AG Maura Healey files lawsuit against marketing group for allegedly fueling the opioid crisis.
Massachusetts is suing a unit of French advertising company Publicis Groupe SA, saying the company is, in part, responsible for fueling the U.S. opioid crisis by using deceptive marketing practices to help Purdue Pharma sell OxyContin. The state’s attorney general Maura Healey said Publicis “created a public nuisance from 2010 to 2019 through its work for drug makers on campaigns to persuade doctors to prescribe more opioids, including to patients who did not need them.”
Publicis Groupe companies currently include Digitas Health, Heartbeat, insync, Langland, Payer Sciences, PlowShare Group, Publicis Health France, Publicis Health Media, Razorfish Health, Saatchi & Saatchi Wellness, and Verilogue. In 2016, Publicis proposed Purdue shut down its sales force to “fully embrace a deeper-held responsibility,” according to Healey, and yet, the company continued to accept money from the drug maker. In total, the firm made more than $50 million in its work with Purdue.
“They knew what they were doing was wrong, they made the opioid crisis worse, and they kept cashing Purdue’s checks,” Healey explained. “What they did was wrong. It hurt people. It killed people. Today’s lawsuit reveals important new information about the misconduct that caused the opioid crisis, and it’s another step towards getting accountability for the families around Massachusetts who have been hurt.”
A Publicis spokesperson responded that there was “no legal basis for the lawsuit,” citing the expiration of the statute of limitations.
However, the attorney general’s office insisted, “Responsibility for the opioid crisis runs across the industry, from Purdue and the Sacklers to consultants and partners like McKinsey and Publicis.” Healey accused the company of “unprecedented greed and exploitation.”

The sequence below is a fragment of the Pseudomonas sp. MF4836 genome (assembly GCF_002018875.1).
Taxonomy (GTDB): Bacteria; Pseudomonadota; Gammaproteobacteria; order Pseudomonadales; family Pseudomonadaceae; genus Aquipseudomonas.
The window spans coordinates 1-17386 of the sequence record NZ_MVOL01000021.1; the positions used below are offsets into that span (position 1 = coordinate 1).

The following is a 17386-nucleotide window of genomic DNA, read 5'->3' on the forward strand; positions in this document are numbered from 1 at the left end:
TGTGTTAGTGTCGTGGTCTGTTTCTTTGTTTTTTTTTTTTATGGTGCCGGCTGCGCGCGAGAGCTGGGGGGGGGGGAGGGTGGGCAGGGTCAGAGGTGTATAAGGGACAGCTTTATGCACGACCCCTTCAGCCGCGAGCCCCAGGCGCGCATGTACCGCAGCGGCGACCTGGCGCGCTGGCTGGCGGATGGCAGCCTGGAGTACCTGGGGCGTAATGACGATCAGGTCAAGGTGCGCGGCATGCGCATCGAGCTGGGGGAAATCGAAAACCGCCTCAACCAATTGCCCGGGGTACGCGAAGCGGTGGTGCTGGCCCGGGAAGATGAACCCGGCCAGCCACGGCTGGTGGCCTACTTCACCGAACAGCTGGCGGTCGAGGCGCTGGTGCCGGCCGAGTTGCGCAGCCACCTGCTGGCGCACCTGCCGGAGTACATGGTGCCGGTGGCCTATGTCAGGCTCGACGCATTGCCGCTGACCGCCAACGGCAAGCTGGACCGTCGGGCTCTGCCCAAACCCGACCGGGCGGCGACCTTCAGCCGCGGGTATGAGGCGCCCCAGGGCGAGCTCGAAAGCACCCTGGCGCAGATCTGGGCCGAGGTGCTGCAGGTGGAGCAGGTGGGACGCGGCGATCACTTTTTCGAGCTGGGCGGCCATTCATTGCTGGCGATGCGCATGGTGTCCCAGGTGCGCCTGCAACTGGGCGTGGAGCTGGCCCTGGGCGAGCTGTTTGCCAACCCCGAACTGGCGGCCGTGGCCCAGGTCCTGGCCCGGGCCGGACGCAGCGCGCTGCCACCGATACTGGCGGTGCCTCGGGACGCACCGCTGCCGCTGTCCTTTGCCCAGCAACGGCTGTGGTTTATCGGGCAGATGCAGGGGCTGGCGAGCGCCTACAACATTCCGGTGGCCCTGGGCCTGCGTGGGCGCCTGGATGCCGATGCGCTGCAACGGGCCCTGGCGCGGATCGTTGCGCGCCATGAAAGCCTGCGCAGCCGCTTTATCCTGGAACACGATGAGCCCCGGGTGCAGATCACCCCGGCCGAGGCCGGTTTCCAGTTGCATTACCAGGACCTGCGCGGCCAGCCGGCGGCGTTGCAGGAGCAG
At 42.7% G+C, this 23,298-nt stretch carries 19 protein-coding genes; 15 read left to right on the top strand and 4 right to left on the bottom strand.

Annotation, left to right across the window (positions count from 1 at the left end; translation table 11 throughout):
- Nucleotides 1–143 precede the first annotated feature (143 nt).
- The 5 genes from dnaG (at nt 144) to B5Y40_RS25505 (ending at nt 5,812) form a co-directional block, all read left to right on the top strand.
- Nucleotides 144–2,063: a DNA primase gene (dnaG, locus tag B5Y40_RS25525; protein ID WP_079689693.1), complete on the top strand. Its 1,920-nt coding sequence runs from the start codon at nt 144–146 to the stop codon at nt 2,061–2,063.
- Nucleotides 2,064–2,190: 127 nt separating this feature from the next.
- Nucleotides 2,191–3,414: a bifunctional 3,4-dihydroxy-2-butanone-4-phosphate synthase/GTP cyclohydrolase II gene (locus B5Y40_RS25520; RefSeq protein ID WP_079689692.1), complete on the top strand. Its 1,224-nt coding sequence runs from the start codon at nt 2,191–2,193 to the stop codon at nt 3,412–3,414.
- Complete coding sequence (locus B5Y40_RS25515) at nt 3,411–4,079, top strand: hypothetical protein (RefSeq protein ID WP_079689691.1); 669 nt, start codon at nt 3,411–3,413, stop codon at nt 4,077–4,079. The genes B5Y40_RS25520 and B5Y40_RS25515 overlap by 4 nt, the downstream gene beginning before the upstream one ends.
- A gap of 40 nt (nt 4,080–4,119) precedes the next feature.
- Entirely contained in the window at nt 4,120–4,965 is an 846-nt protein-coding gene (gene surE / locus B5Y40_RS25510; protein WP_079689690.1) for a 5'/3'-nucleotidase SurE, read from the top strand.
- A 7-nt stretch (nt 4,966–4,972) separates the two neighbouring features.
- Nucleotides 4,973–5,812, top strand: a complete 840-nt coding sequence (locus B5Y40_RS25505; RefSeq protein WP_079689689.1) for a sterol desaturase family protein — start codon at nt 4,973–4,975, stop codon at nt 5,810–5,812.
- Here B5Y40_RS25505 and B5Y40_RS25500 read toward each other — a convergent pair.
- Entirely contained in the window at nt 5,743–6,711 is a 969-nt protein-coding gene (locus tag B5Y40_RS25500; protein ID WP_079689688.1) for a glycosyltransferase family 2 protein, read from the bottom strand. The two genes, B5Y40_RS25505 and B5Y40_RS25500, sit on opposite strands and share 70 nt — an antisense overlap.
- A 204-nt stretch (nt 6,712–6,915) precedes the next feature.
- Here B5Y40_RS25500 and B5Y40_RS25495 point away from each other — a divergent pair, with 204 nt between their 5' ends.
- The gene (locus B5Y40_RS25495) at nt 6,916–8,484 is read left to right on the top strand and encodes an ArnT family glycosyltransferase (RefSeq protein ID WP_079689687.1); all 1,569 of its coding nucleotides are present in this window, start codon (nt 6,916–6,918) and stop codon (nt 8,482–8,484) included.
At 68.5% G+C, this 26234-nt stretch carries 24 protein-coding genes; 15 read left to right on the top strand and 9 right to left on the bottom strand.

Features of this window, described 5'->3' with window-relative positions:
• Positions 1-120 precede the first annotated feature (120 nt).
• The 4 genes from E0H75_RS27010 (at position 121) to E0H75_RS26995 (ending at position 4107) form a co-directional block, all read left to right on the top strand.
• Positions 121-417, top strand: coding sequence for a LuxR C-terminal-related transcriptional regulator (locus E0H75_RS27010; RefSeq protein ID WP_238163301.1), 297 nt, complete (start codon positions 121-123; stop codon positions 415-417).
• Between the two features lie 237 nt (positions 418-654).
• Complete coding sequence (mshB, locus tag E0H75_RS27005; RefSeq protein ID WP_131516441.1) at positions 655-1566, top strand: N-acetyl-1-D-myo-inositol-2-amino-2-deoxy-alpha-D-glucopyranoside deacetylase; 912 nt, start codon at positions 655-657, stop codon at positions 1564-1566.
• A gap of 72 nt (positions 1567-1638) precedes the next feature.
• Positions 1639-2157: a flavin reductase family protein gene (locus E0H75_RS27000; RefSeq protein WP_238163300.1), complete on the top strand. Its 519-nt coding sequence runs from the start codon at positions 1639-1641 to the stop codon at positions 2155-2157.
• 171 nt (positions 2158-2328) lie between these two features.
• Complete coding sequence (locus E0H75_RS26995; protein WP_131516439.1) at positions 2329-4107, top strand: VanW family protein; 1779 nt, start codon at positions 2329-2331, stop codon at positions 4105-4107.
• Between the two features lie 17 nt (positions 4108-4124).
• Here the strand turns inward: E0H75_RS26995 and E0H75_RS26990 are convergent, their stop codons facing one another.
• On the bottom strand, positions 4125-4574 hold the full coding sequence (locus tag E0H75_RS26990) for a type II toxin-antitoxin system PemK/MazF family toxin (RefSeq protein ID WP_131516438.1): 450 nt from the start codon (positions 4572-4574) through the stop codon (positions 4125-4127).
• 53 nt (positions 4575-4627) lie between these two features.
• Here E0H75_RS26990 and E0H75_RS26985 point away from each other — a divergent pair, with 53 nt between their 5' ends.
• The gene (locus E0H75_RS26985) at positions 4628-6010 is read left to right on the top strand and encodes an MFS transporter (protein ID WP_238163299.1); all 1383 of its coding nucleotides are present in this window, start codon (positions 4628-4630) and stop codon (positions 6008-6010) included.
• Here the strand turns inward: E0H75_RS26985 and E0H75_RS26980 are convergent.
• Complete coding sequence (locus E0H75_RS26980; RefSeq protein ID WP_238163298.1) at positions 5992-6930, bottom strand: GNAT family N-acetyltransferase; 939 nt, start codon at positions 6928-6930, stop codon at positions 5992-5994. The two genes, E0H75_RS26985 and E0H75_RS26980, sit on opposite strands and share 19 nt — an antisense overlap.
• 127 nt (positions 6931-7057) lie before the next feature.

The state’s complaint reads, “Publicis Groupe helped create a public nuisance of opioid use disorder, overdose, and death. By design, Publicis’s schemes worked to counter public health measures intended to reduce unnecessary opioid use, because more opioid use generated more profits for Publicis’s opioid clients.”
Amanda Pustilnik, of the Center for Law, Brain & Behavior at Massachusetts General Hospital, explains, “The story of the opioid epidemic is often misrepresented as a story of irresponsible patients and over-prescribing doctors. But this prosecution gets at the heart of the matter. Patients and doctors were not, on average, irresponsible. They acted under the influence of a concerted plan of misinformation and over-promotion orchestrated up and down the supply chain for these medications.”
In February of this year, consulting firm McKinsey & Co. agreed to pay $573 million to settle allegations it was involved in the opioid crisis. Medical records company Practice Fusion admitted to participating in a criminal conspiracy and agreed to pay the U.S. government $145 million in 2020. This illustrates the complex web of defendants allegedly involved in fueling the crisis.
Assistant Attorney General Jenny Wojewoda said the lawsuit seeks civil penalties and restitution to victims, but explained, “We have not set a figure on damages.” She added, “But they are immense. It would certainly be a significant amount of money.”
Since 2010 some 15,000 people have died of overdoses just in Massachusetts. The U.S. Centers for Disease Control and Prevention (CDC) has said nearly 500,000 people died from opioid overdoses from 1999 to 2019 across the U.S.